Final Harry Potter tome is “greenest book in publishing history”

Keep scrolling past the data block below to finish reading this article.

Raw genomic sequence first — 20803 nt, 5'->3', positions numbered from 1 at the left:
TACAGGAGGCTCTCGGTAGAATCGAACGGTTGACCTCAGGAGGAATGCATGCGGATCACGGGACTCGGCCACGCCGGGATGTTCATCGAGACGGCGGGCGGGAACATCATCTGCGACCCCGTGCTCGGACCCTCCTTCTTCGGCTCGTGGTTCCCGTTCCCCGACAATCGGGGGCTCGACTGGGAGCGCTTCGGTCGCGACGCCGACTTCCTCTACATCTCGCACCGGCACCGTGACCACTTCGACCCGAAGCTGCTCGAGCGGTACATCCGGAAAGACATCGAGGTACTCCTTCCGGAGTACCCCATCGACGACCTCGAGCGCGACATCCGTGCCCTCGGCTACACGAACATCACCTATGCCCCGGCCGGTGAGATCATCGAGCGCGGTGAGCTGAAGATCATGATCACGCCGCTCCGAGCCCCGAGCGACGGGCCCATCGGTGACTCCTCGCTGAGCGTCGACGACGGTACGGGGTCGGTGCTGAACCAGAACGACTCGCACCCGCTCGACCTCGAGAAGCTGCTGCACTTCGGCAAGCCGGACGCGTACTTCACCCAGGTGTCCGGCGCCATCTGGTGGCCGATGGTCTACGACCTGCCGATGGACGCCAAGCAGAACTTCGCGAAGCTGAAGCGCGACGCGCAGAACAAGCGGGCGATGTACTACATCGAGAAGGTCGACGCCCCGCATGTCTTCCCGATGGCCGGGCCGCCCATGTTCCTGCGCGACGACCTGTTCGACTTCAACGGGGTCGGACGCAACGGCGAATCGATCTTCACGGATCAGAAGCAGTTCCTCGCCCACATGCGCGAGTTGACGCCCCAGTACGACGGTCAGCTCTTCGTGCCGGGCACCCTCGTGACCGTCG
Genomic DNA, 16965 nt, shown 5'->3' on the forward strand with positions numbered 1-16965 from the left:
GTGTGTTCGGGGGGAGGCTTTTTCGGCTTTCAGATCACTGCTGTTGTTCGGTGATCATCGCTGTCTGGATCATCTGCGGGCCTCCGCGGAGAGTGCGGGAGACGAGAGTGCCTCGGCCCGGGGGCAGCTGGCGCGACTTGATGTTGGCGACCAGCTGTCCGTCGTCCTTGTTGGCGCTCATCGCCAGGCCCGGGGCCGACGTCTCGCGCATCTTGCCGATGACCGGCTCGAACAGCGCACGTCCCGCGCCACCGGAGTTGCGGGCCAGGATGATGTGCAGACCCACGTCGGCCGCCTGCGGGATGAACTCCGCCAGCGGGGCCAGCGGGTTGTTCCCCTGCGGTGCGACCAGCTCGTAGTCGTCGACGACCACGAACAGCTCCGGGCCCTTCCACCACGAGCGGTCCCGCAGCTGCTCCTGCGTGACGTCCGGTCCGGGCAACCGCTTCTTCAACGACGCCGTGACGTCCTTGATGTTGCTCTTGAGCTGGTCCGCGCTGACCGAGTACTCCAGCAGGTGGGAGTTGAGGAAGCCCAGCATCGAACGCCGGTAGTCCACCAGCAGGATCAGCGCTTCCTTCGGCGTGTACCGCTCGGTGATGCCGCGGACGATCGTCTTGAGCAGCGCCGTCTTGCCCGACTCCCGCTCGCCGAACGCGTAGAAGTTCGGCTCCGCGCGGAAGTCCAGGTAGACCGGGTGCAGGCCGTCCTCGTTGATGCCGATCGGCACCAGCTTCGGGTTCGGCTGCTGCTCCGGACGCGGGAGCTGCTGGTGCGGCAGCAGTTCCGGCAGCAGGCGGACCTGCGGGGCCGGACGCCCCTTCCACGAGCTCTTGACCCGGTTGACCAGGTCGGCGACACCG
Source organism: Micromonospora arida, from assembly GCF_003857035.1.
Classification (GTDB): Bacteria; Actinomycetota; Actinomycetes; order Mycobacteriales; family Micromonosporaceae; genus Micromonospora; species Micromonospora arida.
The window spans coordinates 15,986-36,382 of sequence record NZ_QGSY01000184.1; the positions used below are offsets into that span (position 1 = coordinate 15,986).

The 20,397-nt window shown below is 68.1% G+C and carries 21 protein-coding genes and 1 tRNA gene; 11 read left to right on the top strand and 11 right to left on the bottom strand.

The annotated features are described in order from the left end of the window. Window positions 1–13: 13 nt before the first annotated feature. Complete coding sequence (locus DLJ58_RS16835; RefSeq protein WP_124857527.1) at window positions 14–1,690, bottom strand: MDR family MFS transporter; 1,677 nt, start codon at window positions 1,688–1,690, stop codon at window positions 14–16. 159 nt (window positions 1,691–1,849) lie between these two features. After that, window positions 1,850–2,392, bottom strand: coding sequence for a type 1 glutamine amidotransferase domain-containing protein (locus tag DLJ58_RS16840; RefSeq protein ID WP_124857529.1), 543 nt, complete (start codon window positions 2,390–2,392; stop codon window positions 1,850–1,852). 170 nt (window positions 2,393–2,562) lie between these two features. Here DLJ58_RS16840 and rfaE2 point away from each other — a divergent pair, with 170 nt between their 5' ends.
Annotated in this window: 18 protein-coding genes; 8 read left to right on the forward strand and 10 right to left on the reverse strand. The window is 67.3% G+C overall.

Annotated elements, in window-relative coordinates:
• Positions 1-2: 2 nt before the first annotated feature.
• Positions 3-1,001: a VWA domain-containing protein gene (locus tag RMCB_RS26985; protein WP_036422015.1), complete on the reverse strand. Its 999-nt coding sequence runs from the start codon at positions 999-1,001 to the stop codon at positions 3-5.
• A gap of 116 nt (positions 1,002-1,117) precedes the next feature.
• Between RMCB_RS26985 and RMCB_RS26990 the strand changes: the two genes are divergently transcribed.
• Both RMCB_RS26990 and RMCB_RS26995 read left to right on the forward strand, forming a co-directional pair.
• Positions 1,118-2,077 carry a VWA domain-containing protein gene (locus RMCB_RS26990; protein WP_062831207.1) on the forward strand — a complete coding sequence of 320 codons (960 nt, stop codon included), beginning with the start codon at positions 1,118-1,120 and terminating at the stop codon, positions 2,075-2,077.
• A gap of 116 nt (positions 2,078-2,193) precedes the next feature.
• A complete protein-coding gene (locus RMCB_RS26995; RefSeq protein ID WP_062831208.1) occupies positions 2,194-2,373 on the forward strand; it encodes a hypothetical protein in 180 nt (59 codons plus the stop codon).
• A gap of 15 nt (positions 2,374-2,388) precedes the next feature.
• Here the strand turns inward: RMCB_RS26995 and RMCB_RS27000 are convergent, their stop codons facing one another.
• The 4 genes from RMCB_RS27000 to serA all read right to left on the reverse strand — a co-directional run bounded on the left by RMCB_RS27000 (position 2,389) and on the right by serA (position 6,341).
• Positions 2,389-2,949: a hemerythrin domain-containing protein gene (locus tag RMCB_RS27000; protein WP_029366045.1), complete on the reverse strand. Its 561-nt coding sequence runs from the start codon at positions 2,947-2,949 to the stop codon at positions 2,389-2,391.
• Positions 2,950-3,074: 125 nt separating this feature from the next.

Feel that crackle in the air? That’s millions of Harry Potter fans trying not to fidget as they wait for the book’s midnight release. (Or trying not to freeze, in the case of an Australian fan who was rescued after diving into a frigid lake to retrieve his pre-purchase receipt.) The final installment of the mugglicious series is said to be the greenest book in publishing history — a good thing, since it’s set sales records at retailers like and Barnes & Noble. Sixteen publishers around the world used eco-friendly paper for the edition, including U.S. publisher Scholastic, which went the conventional route for the last Harry book and faced a boycott as a result. In all, says Markets Initiative, a Vancouver-based group that helps publishers go green, the switch for Harry Potter and the Deathly Hallows has saved nearly 200,000 trees and avoided almost 8,700 tons of carbon dioxide emissions. Which totally makes up for the fact that Harry dies in the end. Oops, did we say that out loud?